Many members of the Auburn family know that the origins of several of our names and phrases originate with the poem, “The Deserted Village,” by Oliver Goldsmith. What is probably far less known, however, is the sad set of circumstances that led Goldsmith to write the poem in the first place—just what village was it, and why was it deserted?— or how history and fate took an eerie hand in redressing the situation a few years later.
During the Eighteenth Century, the wealthiest nobles had begun to build manor houses of fabulous size all across the English countryside. (The popular British drama series, “Downton Abbey,” provides a glimpse into the inner workings of one such house, as it nears the end of the manor house era in the early Twentieth Century.) But what would a gigantic mansion be without equally fantastic grounds and landscaping? And so much effort was put into creating magnificent sprawling grounds for the manor houses to dominate.
In a few cases, however, even hundreds of acres of manicured lawns and fountains was not enough, and the astoundingly wealthy lords would go so far as to demand the removal of actual towns that lay along the sight lines of the house. Generally they possessed the wealth and power to force the town and all of its inhabitants to uproot and move away from their traditional locations. The desire of one wealthy man to not have to see the town in the distance trumped the generational ties of many families to their own land and village.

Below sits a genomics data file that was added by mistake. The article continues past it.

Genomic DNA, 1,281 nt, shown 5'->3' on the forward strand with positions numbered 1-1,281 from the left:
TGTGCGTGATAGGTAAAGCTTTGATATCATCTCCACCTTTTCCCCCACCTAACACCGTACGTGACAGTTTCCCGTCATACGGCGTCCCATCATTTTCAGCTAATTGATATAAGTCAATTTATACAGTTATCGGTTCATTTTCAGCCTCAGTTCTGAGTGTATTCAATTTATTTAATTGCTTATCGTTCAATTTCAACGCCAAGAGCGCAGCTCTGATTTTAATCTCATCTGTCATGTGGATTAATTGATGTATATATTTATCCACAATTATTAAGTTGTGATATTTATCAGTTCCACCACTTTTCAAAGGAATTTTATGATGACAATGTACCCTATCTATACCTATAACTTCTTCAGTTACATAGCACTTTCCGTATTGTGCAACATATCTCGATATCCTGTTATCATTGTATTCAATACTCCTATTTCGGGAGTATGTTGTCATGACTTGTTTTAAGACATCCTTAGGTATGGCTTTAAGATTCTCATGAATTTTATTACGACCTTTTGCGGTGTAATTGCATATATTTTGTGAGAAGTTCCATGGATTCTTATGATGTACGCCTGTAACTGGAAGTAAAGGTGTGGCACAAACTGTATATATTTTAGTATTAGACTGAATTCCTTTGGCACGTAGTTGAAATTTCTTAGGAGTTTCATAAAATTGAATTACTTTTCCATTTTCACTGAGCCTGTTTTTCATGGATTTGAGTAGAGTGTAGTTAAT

Thus it was with Simon Harcourt, the first Earl Harcourt, and the town of Nuneham Courtenay in Oxfordshire. After constructing his palatial estate, Nuneham House, he ordered the dismantling of the town and the removal of its people, so that they wouldn’t spoil his view. This was done.
Witnessing these events, the poet Oliver Goldsmith wrote his epic “The Deserted Village,” which of course gives us “Sweet Auburn” and “Loveliest Village on the Plains,” as well as describing how “crouching tigers await their hapless prey.”
Anyone who has actually taken the time to read the poem can hardly mistake the tone; it positively drips of resentment and recrimination against those of power and wealth who would so cavalierly treat their fellow man.
Even after you read the poem, however, you probably still don’t know the rest of the story. What, exactly, became of the first Earl of Harcourt, after he had the Loveliest Village bulldozed to the ground?
He went for a walk around the property, failed to note where the town’s well had been located, fell into it, and drowned.
The Revenge of Sweet Auburn, indeed.
Van Allen Plexico managed to attend Auburn (and score student football tickets) for some portion of every year between 1986 and 1996. He realizes that’s probably not something one should brag about, but hey. He teaches college near St Louis (because ten years as a student was somehow just not enough time to spend at school) and writes and edits for a variety of publishers. Find links to his various projects at www.plexico.net.